Wagoner says, “Just take the trip”

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For years, I have wanted to take a trip with my children. But, like most single mom’s bills have always got in the way. I put off taking the cruise or the road trip to instead pay bills. The trip to Mt. Rushmore I dreamed of taking my children on was pushed to the side as I made payments on my medical bills. I was being financially responsible and now it is my biggest regret. 

When I was a child my parents made sure we traveled regularly. We took some wonderful family vacations. We watched whales and ate amazing seafood in Boston. We saw manatees up close in Florida and made a trip to Disney World, which my sister and I declared was not the happiest place on Earth. Washington D.C, Oklahoma City, Branson, in each city we made sure to go to a museum or a zoo. My dad, always the one in pursuit of educational endeavors, actually took us to see the Monet exhibit when we were in Las Vegas. This was after he had already taken us to see it in Boston. 

“How many people can say they have seen the Monet’s twice in their lives,” he said as we moaned about missing a chance to see Cirque Du Soleil. 

All of our trips made an impact on me. I learned so much and made so many memories. But, no trip was as impactful as our trip to Mt. Rushmore. I was 13 the summer we went to Mt. Rushmore. My mom and dad loaded my sister and I up and even let my best friend Christine come along on the trip. Christine and I dubbed it the “dysfunctional family vacation.” It was the last family vacation we would take while my parents were still married, so there were some tense moments on the trip. 

We visited the Corn Palace and explored the Black Hills before arriving at Mt. Rushmore. I knew it was large, but I underestimated the size. As I stood looking at the mountain, I was awestruck. Someone had actually taken the time to carve these men into the mountain. The commitment and dedication to their art impressed me. I don’t know exactly what made Mt. Rushmore so impressive to me, but I remember feeling safe there, it was sturdy, a place that existed long before me, which was carefully curated and a place that would remain steadily long after I existed. It was impactful.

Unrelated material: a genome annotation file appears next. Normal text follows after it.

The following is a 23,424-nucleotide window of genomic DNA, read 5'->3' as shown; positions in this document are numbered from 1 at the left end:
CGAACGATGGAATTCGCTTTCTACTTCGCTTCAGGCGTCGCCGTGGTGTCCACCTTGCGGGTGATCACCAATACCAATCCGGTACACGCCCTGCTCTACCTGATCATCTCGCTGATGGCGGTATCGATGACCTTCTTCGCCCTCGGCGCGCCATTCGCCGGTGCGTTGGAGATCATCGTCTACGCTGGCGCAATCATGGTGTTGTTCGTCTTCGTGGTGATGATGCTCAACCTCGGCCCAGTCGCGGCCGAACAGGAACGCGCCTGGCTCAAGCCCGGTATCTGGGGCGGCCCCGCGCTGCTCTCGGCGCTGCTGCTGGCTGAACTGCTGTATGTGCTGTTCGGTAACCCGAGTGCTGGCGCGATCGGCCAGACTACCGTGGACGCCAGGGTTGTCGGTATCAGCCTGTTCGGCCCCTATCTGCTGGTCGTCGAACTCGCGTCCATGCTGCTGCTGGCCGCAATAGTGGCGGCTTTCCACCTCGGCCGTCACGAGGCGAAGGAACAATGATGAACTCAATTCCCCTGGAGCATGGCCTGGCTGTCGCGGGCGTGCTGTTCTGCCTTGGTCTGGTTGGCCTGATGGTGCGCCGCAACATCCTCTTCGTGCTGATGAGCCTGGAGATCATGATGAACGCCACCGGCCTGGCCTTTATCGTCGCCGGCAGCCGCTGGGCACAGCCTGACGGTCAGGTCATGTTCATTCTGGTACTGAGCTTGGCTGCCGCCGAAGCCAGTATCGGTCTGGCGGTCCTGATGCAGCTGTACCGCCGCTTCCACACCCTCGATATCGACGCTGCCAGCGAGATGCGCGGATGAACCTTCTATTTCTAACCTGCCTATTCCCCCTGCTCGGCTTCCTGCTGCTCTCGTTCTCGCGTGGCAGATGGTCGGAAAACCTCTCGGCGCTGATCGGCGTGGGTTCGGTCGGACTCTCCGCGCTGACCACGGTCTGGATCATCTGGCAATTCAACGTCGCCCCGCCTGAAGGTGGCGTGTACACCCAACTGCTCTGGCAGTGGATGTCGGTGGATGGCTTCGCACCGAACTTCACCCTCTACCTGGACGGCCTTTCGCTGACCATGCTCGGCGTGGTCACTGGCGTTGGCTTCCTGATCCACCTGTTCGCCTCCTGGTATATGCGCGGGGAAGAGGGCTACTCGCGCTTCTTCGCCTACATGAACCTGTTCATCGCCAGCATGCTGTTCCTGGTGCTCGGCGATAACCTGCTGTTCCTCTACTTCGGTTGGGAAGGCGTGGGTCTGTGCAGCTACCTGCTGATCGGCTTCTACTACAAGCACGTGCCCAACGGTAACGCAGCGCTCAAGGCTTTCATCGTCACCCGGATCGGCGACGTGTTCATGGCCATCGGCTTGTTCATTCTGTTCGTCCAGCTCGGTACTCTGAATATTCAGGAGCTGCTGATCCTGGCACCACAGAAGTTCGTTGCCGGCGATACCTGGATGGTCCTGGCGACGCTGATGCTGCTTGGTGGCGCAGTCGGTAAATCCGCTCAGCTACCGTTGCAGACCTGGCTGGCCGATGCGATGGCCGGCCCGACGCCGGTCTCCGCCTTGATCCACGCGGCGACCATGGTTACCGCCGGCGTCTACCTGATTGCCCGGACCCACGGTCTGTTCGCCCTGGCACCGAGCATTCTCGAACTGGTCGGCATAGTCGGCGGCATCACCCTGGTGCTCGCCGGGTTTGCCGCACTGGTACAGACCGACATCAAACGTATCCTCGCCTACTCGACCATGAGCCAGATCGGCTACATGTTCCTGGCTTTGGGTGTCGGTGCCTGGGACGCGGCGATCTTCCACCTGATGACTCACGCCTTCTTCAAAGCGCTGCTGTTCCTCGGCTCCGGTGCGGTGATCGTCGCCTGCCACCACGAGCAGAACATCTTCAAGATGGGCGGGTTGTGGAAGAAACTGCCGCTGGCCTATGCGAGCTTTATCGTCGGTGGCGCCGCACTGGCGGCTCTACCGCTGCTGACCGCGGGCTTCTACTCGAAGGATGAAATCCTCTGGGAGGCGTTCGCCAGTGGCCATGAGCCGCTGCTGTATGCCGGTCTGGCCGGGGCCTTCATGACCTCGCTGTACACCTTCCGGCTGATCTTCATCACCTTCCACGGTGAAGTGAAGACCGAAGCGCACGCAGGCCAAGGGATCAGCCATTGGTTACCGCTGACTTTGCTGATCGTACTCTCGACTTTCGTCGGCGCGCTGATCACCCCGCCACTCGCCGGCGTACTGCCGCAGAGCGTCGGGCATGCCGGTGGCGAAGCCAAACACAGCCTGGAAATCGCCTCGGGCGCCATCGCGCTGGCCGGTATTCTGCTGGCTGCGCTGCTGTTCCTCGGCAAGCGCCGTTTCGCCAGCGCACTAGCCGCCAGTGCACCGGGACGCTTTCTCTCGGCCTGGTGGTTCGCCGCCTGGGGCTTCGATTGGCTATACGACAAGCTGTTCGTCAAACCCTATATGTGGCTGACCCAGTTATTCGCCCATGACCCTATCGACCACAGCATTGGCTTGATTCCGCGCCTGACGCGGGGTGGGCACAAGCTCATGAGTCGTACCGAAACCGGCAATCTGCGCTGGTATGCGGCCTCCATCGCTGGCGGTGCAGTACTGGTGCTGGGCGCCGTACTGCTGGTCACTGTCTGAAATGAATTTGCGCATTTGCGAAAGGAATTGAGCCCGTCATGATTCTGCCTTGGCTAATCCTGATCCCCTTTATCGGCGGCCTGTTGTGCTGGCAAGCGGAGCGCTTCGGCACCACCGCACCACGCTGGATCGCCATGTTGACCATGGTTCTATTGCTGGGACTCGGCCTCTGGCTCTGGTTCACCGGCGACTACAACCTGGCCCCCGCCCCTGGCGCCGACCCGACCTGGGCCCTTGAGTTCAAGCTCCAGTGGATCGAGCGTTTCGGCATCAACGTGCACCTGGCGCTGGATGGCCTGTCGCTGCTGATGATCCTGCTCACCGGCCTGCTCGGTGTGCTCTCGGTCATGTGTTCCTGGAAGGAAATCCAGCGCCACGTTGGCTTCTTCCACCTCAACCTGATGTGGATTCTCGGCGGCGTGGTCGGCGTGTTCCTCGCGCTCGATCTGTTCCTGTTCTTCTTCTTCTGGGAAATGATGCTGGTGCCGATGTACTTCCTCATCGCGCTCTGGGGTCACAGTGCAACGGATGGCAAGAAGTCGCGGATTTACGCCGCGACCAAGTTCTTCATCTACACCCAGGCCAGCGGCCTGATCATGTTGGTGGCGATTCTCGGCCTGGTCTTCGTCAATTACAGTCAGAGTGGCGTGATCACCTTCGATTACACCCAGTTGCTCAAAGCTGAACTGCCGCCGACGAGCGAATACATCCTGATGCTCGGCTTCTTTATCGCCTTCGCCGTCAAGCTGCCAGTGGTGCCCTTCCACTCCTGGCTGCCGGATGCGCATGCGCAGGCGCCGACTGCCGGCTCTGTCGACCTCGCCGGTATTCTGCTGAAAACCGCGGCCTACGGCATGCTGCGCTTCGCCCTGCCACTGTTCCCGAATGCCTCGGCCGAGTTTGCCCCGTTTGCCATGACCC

Shortly after our trip to Mt. Rushmore, my parents divorced. Several tumultuous years followed and I struggled a lot. My teen years were challenging to say the least. But every once in a while, when the world felt uncertain and upside down to me, I would look back at those pictures of us at Mt. Rushmore and remember steadiness was possible. Beautiful things existed before me and beautiful things would exist after me. The world was balanced. I just had to wait to find my own footing. 

When I was first diagnosed with end stage kidney failure my first desperate thought was, “I have to get my kids to Mt. Rushmore before I die.” I seriously considered loading them in the car that night and driving straight through to see it and heading back so I could start dialysis. Obviously, I was so sick by that point in time there was no way I would be making a road trip with two children. Traveling on dialysis is nearly impossible for me. While you can make arrangements to do dialysis while you are out of town, that doesn’t work so great for single moms. Who is going to watch my kids in a strange city for five hours while I get treatment? It just doesn’t make sense. Our time for travel has passed. 

Last week, I had a fleeting moment of hope. I heard about a company that provides dialysis at sea for people on cruise ships. I thought this would be the way for us to take a trip. Come to find out, the cost of dialysis at sea is quadruple what it costs at home. So, we scratched that off our list. 

My friend Sarah and her daughter Chelsey took a spur of the moment trip to Disney World together in March. She was worried about the finances, worried about being away from her other children. But, she knew she and Chelsey needed a mother-daughter trip. She took tons of pictures and created memories she will hold onto for the rest of her life. Chelsey was killed in a car wreck on Memorial Day, just weeks after their trip and Sarah says that spur of the moment trip was the best decision she ever made. 

I’m no financial planner and I know we all have to be financially responsible. But sometimes, it is okay to throw caution to the wind and take the trip…make the memories. Don’t wait until it is too late. Please, for my sake, pack up the car and go to Mt. Rushmore or Boston or Branson. Take your kids and make the memories. Please, just take the trip. 

Jessie Wagoner is the managing editor of the McPherson News-Ledger and single mama to Sylas K and Selah J. She can be contacted at jessie@mcphersonweeklynews.com